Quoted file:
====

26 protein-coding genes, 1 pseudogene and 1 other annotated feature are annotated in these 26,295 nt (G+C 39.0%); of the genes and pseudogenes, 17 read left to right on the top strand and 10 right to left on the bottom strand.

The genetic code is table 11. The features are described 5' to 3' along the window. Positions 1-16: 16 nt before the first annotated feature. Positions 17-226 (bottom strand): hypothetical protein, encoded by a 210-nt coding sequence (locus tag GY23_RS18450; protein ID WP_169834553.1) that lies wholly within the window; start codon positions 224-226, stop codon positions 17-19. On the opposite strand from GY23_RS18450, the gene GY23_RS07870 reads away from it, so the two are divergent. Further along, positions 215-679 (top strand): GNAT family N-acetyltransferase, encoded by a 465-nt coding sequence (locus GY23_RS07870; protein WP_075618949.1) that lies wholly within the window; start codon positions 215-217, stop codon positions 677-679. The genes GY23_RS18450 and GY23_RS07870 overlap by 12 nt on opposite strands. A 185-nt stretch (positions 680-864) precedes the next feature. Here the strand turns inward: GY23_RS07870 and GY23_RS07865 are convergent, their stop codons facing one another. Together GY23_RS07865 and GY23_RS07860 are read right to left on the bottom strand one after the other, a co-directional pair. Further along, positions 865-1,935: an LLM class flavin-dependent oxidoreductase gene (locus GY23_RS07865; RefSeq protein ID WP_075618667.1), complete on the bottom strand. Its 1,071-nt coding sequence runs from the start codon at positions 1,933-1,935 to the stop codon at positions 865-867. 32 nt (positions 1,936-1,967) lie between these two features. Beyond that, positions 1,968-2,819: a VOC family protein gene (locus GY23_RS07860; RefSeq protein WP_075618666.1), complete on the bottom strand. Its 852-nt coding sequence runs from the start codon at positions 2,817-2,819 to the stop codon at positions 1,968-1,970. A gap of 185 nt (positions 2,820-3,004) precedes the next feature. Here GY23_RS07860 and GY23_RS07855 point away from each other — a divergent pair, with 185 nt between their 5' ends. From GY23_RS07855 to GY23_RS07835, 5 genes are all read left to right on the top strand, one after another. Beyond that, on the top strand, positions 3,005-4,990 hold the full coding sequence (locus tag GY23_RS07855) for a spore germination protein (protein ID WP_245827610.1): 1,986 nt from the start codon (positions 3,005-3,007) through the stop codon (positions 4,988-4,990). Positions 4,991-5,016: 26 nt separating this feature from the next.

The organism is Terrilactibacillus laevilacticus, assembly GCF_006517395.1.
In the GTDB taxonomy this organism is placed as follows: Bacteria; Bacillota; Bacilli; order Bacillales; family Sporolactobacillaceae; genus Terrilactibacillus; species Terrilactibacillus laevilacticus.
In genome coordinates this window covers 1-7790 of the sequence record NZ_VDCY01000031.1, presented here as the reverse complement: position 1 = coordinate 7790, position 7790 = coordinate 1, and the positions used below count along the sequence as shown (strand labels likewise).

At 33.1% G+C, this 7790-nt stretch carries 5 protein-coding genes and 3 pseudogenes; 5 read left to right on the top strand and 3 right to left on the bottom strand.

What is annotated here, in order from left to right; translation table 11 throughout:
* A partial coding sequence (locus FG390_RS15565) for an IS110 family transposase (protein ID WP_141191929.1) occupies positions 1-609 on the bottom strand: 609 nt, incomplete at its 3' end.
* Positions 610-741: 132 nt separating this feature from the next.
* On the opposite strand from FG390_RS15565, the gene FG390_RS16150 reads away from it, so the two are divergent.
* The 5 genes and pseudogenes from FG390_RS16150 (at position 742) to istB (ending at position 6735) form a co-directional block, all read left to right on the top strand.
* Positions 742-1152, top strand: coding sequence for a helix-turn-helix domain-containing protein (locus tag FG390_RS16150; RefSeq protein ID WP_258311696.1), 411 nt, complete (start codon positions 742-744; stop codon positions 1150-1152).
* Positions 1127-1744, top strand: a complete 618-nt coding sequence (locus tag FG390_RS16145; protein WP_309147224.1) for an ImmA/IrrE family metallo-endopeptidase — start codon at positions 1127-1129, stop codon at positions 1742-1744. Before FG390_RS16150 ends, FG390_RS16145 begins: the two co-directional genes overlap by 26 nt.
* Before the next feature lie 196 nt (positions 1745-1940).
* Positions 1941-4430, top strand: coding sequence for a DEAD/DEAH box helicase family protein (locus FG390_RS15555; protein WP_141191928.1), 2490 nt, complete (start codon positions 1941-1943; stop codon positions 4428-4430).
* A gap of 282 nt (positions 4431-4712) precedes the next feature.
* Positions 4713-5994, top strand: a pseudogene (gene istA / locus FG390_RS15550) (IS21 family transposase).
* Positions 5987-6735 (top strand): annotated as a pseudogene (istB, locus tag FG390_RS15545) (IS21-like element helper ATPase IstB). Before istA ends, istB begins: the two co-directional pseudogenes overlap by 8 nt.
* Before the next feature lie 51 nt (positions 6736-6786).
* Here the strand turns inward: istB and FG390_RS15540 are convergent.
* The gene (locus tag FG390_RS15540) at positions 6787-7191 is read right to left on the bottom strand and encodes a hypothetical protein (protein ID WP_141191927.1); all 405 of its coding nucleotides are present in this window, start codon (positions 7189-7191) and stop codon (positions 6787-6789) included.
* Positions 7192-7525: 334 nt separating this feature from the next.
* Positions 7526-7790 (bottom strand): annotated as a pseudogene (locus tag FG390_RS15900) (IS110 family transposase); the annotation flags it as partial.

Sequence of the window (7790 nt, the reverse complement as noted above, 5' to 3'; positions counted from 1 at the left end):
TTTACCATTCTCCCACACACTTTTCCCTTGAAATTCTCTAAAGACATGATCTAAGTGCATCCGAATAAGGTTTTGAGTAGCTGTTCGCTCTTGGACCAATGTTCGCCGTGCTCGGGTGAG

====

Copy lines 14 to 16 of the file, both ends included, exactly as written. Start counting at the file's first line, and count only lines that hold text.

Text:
* Before the next feature lie 196 nt (positions 1745-1940).
* Positions 1941-4430, top strand: coding sequence for a DEAD/DEAH box helicase family protein (locus FG390_RS15555; protein WP_141191928.1), 2490 nt, complete (start codon positions 1941-1943; stop codon positions 4428-4430).
* A gap of 282 nt (positions 4431-4712) precedes the next feature.